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O’Brien Must Restore Trust Amid Penn State’s Child-Sex Scandal

Jan. 8 (Bloomberg) -- Bill O’Brien took over as football coach at Penn State University, facing challenges to restore trust among the school’s donors, alumni and student athletes amid the child sex-abuse scandal that led to the firing of his predecessor, Joe Paterno, after 46 years.

O’Brien, the offensive coordinator for the New England Patriots, was introduced yesterday by the State College, Pennsylvania-based university almost two months after Paterno was fired for his inaction following the disclosure of the alleged molestation of boys by Jerry Sandusky, a longtime colleague and former assistant coach.

“We respectfully request the opportunity to earn your trust through communication and feel that through our abilities, ethics, beliefs, work ethic and commitment to Penn State, in time we will find that we have more common interests and goals than not,” O’Brien said, reading from a letter he had written on behalf of the football staff.

O’Brien, 42, is following Paterno, 85, who had 409 victories, more than any other coach at college football’s highest rung. Paterno’s presence was an attraction for many high school seniors seeking admission to his football program.

O’Brien’s appointment comes less than a month before high school seniors can formally commit to colleges for next season. Three top-level recruits have rescinded their verbal commitments to attend Penn State since the scandal broke with Sandusky’s indictment by a Pennsylvania grand jury on Nov. 5.

Right Direction

“In order to get this football family moving in the right direction, and I’m the leader of that, and it’s my job to bring both sides together or all the different sides together, and I understand that there’s some controversy out there right now,” O’Brien said during yesterday’s news conference. “I can see it. I understand that. But it’s my job to head it in the right direction.”

Jed Hughes, vice chairman of Global Sports for executive search company Korn/Ferry International, said O’Brien, who is taking on a major college football program without any previous head coaching experience as well as one that is muddled in scandal, is going to have to be “a quick study.”

“At the end of the day it’s going to have to be about trust,” Hughes said yesterday in a telephone interview. “The piece about personal credibility and his ability to build trust will come over time. He’s going to have to be his own man.”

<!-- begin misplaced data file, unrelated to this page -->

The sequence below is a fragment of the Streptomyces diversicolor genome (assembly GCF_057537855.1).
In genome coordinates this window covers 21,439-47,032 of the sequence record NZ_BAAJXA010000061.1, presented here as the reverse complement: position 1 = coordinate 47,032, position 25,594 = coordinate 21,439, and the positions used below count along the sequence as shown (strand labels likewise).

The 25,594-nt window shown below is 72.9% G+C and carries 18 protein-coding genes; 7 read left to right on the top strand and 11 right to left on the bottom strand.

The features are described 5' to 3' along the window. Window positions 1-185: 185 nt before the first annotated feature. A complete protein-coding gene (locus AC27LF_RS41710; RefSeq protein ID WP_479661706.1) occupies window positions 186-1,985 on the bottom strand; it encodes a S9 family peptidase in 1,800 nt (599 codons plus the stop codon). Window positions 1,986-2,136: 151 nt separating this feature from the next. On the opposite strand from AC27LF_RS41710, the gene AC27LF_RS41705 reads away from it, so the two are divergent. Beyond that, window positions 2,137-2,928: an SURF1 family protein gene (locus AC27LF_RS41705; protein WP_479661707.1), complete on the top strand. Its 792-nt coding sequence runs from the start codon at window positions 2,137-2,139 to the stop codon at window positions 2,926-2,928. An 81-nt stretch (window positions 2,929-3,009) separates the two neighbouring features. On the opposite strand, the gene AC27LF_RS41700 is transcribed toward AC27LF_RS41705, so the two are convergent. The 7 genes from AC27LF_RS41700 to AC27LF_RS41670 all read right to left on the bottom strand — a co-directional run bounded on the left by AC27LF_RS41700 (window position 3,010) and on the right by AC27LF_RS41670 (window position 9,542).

‘Harder to Repair’

Hughes, who placed Brady Hoke at Michigan and Mark Murphy at the Green Bay Packers, said not only is O’Brien replacing someone with the stature of Paterno, he’s also facing “horrific” circumstances that happened for the first time ever in collegiate sports.

“He must pacify and please all the constituents,” Hughes said. “He’s dealing with the heart and soul and character of the organization. It’s so much more diabolical; it’s so much harder to repair.”

Former Penn State linebacker Sean Lee said many former players wanted an assistant coach to be elevated to head coach to “help preserve the tradition built by Coach Paterno.”

At the same time, he said in an e-mail, “Alumni, current players and students need to rally around him and try to help him be as successful as possible. We need to embrace him and help him understand the Penn State way.”

O’Brien said he would remain with the Patriots through the playoffs, which begin with four games this weekend. New England had a first-round bye.

Josh McDaniels, offensive coordinator with the St. Louis Rams, has agreed to re-join the Patriots as offensive assistant during the playoffs and offensive coordinator in 2012, ESPN reported, citing an unidentified person. McDaniels left the team in 2009 to take the head coaching job with the Denver Broncos.

To contact the reporter on this story: Rob Gloster in San Francisco at; Nancy Kercheval in Washington at

To contact the editor responsible for this story: Michael Sillup at

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